Some recommendations on cleaning equipment…
Firearms cleaning is a subject that tends to get overcomplicated. There are a lot of good products out there and a lot of opinions on the best ways to clean, but I’m going to offer my $.02 on the subject.
You may have heard the adage before from someone in the barrel industry that “they’ve seen more barrels damaged by cleaning than by shooting…” In my experience, this is probably true. Not from over-cleaning per se, but from improper cleaning. That being the case, how does one properly clean their firearm? Hell if I know, but here’s how I do it, and it has worked well for me on precision rifles that have thousands of rounds downrange while still maintaining long-range accuracy. My way isn’t the only way, it may not even be the best way, it’s just a way that I have been successful with.
Step 1 is safety. Make sure the gun can’t go “bang.” I can’t tell you how many times I’ve heard or read “I was cleaning it and it went off…” When talking about firearms, that’s obviously undesirable. So… magazine out, chamber visually and physically inspected, all ammo away from the firearm and cleaning area. Some other safety considerations are eye protection and gloves depending on what solvents you use and if there are springs that can launch out. I recommend performing cleaning over a tray of some kind to catch anything the pops, rolls, bounces, slips or launches out. This tray will also protect finished surfaces of whatever you might be cleaning on. Firearms solvents will lift the finish off varnished furniture in a hurry – ask me how I know. It can also eat carpet, laminate floors and plastic surfaces. The tray helps contain spills if something gets tipped over too, which happens, so a cleaning tray of some kind is recommended.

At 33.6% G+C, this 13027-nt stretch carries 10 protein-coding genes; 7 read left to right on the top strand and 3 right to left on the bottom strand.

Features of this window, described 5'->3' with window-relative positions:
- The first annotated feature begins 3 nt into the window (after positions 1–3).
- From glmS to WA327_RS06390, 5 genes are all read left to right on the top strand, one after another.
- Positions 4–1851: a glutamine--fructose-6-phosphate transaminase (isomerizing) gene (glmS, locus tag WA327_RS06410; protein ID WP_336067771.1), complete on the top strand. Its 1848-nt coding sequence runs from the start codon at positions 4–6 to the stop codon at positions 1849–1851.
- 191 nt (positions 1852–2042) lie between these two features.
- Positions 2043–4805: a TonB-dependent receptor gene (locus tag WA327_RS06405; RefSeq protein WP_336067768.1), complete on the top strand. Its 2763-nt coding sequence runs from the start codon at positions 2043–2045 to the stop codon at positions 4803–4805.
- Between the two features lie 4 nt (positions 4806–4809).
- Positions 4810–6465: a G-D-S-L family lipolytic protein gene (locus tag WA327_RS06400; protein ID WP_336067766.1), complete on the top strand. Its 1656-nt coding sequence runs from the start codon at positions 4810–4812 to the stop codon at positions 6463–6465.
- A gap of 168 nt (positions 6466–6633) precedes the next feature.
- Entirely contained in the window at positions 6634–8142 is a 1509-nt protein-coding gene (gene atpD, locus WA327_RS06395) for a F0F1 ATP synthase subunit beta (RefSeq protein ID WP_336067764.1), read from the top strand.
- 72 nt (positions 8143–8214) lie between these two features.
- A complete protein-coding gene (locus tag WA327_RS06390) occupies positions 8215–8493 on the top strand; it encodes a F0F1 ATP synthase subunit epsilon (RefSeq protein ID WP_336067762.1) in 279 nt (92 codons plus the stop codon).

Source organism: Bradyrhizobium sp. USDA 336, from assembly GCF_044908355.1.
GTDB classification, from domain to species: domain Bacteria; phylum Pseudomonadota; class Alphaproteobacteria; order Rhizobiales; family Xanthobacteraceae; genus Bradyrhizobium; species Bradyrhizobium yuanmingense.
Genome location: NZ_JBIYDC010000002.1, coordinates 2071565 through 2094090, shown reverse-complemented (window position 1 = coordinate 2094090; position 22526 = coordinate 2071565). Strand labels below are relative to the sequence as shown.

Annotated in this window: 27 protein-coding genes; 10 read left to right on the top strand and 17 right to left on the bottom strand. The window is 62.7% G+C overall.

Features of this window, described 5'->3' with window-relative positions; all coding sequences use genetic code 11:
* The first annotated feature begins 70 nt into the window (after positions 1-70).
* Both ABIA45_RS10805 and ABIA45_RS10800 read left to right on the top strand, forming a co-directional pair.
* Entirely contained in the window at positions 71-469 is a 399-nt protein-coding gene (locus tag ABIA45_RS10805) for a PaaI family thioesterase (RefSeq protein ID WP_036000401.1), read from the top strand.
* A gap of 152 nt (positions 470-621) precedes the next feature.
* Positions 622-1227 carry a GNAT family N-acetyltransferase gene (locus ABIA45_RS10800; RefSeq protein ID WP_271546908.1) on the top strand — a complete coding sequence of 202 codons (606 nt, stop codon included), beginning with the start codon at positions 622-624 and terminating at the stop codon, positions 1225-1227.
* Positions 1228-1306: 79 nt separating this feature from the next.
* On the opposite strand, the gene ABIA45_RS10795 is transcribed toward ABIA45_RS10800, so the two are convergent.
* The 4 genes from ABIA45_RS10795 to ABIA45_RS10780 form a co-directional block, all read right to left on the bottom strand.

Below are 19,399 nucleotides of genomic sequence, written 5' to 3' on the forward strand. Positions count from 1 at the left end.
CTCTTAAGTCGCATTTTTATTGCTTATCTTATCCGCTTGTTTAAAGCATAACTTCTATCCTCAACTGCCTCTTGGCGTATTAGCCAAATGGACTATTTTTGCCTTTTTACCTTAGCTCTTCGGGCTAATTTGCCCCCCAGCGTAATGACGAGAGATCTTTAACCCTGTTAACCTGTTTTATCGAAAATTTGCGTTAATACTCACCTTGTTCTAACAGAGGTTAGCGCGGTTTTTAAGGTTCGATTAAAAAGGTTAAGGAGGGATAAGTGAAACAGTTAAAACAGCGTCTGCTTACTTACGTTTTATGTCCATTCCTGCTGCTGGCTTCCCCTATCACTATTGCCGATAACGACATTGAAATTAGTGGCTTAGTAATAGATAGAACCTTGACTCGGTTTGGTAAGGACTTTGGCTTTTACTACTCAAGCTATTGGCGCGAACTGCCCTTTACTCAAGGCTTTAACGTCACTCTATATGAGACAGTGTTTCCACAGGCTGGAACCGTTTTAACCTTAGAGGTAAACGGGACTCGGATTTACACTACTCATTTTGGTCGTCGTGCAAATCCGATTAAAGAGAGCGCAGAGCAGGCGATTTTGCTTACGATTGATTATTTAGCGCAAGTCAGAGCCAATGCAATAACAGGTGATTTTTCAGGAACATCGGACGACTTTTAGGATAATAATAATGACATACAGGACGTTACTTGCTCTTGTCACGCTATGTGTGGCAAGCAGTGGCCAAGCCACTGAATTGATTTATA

Step 2 is using the right equipment. I recommend Dewey coated cleaning rods…
…they’re pretty much all I use. They aren’t all that expensive but they protect the bore and they are worth it. We use a coated rod as one way to protect the crown and chamber from possible damage by running a hard steel cleaning rod against it, which can scratch or groove it (theoretically) and cause inaccuracy.
Another thing you can do to protect the bore is use a bore guide in rifles. Bolt guns and AR’s use a breach bore guide, for guns like Garands, M-14’s and some rimfires you need a muzzle bore guide. For pistols, I wouldn’t be overly concerned, just do your best to avoid rubbing the rod on the crown, that is, that last portion of the muzzle where the bullet exits the barrel.